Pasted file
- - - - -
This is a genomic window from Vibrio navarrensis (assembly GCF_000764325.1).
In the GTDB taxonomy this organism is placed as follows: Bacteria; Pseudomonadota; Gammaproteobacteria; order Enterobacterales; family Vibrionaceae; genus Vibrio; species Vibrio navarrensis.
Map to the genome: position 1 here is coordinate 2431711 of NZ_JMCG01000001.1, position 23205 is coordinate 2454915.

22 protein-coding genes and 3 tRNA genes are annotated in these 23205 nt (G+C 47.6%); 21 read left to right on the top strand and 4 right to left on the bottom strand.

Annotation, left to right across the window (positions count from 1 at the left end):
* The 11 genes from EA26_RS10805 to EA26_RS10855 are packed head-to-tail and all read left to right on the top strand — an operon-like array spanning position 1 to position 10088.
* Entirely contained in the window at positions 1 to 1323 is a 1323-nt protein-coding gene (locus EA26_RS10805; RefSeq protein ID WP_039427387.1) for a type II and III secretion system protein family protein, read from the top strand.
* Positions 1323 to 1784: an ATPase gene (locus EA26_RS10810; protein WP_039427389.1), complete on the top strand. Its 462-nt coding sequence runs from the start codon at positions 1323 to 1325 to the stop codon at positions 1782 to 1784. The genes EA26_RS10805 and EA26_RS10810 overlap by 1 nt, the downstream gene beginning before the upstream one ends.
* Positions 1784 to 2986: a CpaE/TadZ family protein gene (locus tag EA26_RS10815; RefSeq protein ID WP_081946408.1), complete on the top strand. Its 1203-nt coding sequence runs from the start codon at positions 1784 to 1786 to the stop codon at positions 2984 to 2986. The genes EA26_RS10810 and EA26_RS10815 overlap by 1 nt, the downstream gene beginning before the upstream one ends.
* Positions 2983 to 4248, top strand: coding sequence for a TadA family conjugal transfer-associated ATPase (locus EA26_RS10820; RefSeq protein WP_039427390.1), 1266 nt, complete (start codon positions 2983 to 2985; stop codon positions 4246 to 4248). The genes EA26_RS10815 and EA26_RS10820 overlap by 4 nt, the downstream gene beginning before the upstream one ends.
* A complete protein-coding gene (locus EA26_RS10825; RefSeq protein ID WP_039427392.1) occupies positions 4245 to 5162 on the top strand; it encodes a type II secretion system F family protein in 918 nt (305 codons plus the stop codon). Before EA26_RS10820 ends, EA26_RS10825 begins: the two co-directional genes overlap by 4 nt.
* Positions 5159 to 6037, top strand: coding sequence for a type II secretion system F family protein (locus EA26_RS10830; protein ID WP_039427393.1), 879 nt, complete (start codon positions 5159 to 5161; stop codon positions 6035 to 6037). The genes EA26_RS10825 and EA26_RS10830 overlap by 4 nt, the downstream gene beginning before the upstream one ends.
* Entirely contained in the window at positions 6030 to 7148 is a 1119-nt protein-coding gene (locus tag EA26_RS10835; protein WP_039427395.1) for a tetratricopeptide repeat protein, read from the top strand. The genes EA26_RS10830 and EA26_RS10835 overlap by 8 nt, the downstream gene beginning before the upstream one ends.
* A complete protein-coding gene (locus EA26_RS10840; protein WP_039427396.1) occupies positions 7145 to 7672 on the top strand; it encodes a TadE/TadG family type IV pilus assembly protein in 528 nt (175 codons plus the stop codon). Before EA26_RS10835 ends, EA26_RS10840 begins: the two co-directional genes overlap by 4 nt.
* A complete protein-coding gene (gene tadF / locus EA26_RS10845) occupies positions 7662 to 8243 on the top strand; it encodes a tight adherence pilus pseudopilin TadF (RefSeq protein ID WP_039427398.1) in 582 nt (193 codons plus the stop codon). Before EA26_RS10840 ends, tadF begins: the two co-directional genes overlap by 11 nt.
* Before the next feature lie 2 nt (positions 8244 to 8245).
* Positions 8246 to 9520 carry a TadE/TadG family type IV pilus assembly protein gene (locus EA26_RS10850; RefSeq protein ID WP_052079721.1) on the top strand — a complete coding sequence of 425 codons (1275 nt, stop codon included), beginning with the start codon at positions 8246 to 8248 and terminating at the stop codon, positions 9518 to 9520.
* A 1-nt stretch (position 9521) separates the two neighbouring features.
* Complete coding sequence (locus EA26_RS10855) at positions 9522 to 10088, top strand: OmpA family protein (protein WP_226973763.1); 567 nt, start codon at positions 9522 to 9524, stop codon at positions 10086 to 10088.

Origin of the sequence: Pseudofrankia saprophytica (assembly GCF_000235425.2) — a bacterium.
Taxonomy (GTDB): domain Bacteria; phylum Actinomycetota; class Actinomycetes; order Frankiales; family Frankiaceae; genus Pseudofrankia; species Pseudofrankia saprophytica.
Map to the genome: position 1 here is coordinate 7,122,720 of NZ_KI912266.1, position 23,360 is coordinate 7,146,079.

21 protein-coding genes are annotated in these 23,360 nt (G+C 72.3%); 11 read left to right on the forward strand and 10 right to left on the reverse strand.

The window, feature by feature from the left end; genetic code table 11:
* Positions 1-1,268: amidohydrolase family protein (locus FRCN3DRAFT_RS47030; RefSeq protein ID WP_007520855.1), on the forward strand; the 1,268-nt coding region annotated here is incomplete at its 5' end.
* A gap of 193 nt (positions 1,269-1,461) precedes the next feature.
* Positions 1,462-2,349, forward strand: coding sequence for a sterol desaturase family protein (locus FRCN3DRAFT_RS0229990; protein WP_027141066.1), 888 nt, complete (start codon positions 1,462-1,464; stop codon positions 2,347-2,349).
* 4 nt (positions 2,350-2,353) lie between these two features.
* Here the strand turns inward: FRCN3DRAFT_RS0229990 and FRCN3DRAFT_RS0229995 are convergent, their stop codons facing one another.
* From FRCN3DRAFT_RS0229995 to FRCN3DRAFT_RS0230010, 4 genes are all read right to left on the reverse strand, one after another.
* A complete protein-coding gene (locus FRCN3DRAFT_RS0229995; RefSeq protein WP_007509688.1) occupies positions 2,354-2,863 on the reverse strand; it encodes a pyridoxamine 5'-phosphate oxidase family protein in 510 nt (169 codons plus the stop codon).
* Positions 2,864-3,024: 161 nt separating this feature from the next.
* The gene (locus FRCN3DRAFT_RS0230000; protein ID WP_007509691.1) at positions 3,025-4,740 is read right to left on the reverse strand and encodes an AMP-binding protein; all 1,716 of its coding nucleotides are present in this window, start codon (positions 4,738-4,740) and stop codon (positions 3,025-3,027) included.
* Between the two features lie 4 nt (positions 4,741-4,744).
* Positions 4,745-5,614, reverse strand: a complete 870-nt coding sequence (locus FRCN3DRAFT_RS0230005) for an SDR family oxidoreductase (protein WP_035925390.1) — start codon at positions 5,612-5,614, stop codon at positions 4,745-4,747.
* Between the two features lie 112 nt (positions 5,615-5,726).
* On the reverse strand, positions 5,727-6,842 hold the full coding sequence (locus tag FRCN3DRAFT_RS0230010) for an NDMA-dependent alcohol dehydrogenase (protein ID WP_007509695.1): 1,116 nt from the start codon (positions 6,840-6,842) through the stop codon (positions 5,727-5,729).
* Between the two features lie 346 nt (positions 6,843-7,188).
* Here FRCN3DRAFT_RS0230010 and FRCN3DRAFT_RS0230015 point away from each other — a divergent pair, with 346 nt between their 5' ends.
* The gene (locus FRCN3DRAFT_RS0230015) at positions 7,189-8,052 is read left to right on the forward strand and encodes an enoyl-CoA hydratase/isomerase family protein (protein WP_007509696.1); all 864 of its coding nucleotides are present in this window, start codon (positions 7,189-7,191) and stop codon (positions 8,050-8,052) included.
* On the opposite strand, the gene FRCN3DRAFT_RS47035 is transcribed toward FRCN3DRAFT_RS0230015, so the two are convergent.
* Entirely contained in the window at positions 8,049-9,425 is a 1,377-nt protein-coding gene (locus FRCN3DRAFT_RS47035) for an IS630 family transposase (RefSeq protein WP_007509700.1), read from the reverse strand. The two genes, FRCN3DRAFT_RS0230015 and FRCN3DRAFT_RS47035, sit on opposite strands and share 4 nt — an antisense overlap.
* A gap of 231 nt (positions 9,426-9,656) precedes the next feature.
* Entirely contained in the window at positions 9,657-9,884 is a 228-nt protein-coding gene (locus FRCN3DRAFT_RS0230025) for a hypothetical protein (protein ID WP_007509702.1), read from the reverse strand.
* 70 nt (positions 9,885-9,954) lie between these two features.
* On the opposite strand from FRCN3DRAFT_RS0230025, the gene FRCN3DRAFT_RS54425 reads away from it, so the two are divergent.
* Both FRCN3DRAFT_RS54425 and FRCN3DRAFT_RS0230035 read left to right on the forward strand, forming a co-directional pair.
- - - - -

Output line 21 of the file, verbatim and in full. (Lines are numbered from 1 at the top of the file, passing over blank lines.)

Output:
Taxonomy (GTDB): domain Bacteria; phylum Actinomycetota; class Actinomycetes; order Frankiales; family Frankiaceae; genus Pseudofrankia; species Pseudofrankia saprophytica.